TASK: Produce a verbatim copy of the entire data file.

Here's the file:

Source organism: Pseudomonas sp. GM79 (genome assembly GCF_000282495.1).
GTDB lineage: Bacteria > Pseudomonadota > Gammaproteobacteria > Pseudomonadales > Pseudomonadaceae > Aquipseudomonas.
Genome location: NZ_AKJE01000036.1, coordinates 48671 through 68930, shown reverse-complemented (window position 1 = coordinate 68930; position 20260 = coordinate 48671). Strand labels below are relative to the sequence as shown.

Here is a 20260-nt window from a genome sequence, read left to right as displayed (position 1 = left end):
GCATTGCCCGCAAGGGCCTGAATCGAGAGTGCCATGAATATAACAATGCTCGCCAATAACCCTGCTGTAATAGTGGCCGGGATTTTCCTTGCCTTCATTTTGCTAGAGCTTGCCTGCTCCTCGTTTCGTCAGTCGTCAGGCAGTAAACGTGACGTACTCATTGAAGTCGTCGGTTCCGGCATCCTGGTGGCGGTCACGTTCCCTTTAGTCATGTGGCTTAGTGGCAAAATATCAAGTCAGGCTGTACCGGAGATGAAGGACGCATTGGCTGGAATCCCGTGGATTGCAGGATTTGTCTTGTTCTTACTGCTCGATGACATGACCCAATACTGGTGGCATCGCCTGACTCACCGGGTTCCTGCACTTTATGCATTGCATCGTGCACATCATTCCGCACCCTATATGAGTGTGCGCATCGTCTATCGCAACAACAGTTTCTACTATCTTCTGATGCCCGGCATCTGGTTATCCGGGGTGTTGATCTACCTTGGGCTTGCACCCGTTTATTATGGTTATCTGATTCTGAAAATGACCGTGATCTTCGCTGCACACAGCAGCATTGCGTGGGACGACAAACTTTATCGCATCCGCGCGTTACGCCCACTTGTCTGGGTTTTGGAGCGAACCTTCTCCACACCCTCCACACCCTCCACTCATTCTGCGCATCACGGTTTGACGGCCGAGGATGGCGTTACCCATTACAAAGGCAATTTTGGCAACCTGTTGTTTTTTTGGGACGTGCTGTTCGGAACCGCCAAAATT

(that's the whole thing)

Source organism: Pseudomonas sp. GM79 (genome assembly GCF_000282495.1).
GTDB lineage: Bacteria > Pseudomonadota > Gammaproteobacteria > Pseudomonadales > Pseudomonadaceae > Aquipseudomonas.
Genome location: NZ_AKJE01000036.1, coordinates 48671 through 68930, shown reverse-complemented (window position 1 = coordinate 68930; position 20260 = coordinate 48671). Strand labels below are relative to the sequence as shown.

Here is a 20260-nt window from a genome sequence, read left to right as displayed (position 1 = left end):
GCATTGCCCGCAAGGGCCTGAATCGAGAGTGCCATGAATATAACAATGCTCGCCAATAACCCTGCTGTAATAGTGGCCGGGATTTTCCTTGCCTTCATTTTGCTAGAGCTTGCCTGCTCCTCGTTTCGTCAGTCGTCAGGCAGTAAACGTGACGTACTCATTGAAGTCGTCGGTTCCGGCATCCTGGTGGCGGTCACGTTCCCTTTAGTCATGTGGCTTAGTGGCAAAATATCAAGTCAGGCTGTACCGGAGATGAAGGACGCATTGGCTGGAATCCCGTGGATTGCAGGATTTGTCTTGTTCTTACTGCTCGATGACATGACCCAATACTGGTGGCATCGCCTGACTCACCGGGTTCCTGCACTTTATGCATTGCATCGTGCACATCATTCCGCACCCTATATGAGTGTGCGCATCGTCTATCGCAACAACAGTTTCTACTATCTTCTGATGCCCGGCATCTGGTTATCCGGGGTGTTGATCTACCTTGGGCTTGCACCCGTTTATTATGGTTATCTGATTCTGAAAATGACCGTGATCTTCGCTGCACACAGCAGCATTGCGTGGGACGACAAACTTTATCGCATCCGCGCGTTACGCCCACTTGTCTGGGTTTTGGAGCGAACCTTCTCCACACCCTCCACACCCTCCACTCATTCTGCGCATCACGGTTTGACGGCCGAGGATGGCGTTACCCATTACAAAGGCAATTTTGGCAACCTGTTGTTTTTTTGGGACGTGCTGTTCGGAACCGCCAAAATT